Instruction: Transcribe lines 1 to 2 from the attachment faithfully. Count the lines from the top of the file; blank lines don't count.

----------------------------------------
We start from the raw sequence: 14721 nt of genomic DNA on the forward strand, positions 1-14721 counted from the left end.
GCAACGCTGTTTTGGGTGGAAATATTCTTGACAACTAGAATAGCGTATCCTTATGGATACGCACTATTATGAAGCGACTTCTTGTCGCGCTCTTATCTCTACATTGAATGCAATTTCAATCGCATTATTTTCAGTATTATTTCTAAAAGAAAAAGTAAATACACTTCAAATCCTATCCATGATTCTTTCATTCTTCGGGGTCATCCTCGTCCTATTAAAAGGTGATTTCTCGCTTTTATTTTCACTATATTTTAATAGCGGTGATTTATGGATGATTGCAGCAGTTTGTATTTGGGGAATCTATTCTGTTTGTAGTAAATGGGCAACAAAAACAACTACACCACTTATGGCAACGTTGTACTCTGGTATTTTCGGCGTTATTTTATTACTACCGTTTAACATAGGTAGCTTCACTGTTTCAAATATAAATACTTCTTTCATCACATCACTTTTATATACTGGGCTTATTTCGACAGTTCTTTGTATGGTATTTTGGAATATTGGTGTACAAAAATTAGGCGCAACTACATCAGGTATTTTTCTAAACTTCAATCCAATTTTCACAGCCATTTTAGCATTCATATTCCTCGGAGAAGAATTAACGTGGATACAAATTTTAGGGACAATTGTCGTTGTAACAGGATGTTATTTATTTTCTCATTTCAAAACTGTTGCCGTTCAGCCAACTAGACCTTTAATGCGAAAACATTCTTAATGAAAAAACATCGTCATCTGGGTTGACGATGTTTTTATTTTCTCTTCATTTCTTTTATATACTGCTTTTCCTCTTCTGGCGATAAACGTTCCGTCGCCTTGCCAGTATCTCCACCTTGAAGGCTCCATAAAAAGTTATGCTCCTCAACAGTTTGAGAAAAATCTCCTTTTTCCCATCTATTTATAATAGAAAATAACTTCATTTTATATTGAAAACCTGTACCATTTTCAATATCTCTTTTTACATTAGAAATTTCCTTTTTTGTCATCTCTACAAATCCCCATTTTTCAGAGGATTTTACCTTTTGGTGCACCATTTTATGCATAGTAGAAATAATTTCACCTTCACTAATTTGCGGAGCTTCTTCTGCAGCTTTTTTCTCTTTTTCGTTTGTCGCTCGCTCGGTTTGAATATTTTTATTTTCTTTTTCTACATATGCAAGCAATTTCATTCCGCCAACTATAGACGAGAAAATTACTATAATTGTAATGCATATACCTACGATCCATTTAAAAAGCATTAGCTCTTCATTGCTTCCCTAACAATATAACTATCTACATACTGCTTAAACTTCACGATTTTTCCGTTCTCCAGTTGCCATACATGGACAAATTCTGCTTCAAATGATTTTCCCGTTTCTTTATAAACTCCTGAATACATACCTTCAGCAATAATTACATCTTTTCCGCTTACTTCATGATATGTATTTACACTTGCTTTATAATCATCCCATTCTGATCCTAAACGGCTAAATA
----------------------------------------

We start from the raw sequence: 14721 nt of genomic DNA on the forward strand, positions 1-14721 counted from the left end.
GCAACGCTGTTTTGGGTGGAAATATTCTTGACAACTAGAATAGCGTATCCTTATGGATACGCACTATTATGAAGCGACTTCTTGTCGCGCTCTTATCTCTACATTGAATGCAATTTCAATCGCATTATTTTCAGTATTATTTCTAAAAGAAAAAGTAAATACACTTCAAATCCTATCCATGATTCTTTCATTCTTCGGGGTCATCCTCGTCCTATTAAAAGGTGATTTCTCGCTTTTATTTTCACTATATTTTAATAGCGGTGATTTATGGATGATTGCAGCAGTTTGTATTTGGGGAATCTATTCTGTTTGTAGTAAATGGGCAACAAAAACAACTACACCACTTATGGCAACGTTGTACTCTGGTATTTTCGGCGTTATTTTATTACTACCGTTTAACATAGGTAGCTTCACTGTTTCAAATATAAATACTTCTTTCATCACATCACTTTTATATACTGGGCTTATTTCGACAGTTCTTTGTATGGTATTTTGGAATATTGGTGTACAAAAATTAGGCGCAACTACATCAGGTATTTTTCTAAACTTCAATCCAATTTTCACAGCCATTTTAGCATTCATATTCCTCGGAGAAGAATTAACGTGGATACAAATTTTAGGGACAATTGTCGTTGTAACAGGATGTTATTTATTTTCTCATTTCAAAACTGTTGCCGTTCAGCCAACTAGACCTTTAATGCGAAAACATTCTTAATGAAAAAACATCGTCATCTGGGTTGACGATGTTTTTATTTTCTCTTCATTTCTTTTATATACTGCTTTTCCTCTTCTGGCGATAAACGTTCCGTCGCCTTGCCAGTATCTCCACCTTGAAGGCTCCATAAAAAGTTATGCTCCTCAACAGTTTGAGAAAAATCTCCTTTTTCCCATCTATTTATAATAGAAAATAACTTCATTTTATATTGAAAACCTGTACCATTTTCAATATCTCTTTTTACATTAGAAATTTCCTTTTTTGTCATCTCTACAAATCCCCATTTTTCAGAGGATTTTACCTTTTGGTGCACCATTTTATGCATAGTAGAAATAATTTCACCTTCACTAATTTGCGGAGCTTCTTCTGCAGCTTTTTTCTCTTTTTCGTTTGTCGCTCGCTCGGTTTGAATATTTTTATTTTCTTTTTCTACATATGCAAGCAATTTCATTCCGCCAACTATAGACGAGAAAATTACTATAATTGTAATGCATATACCTACGATCCATTTAAAAAGCATTAGCTCTTCATTGCTTCCCTAACAATATAACTATCTACATACTGCTTAAACTTCACGATTTTTCCGTTCTCCAGTTGCCATACATGGACAAATTCTGCTTCAAATGATTTTCCCGTTTCTTTATAAACTCCTGAATACATACCTTCAGCAATAATTACATCTTTTCCGCTTACTTCATGATATGTATTTACACTTGCTTTATAATCATCCCATTCTGATCCTAAACGGCTAAATA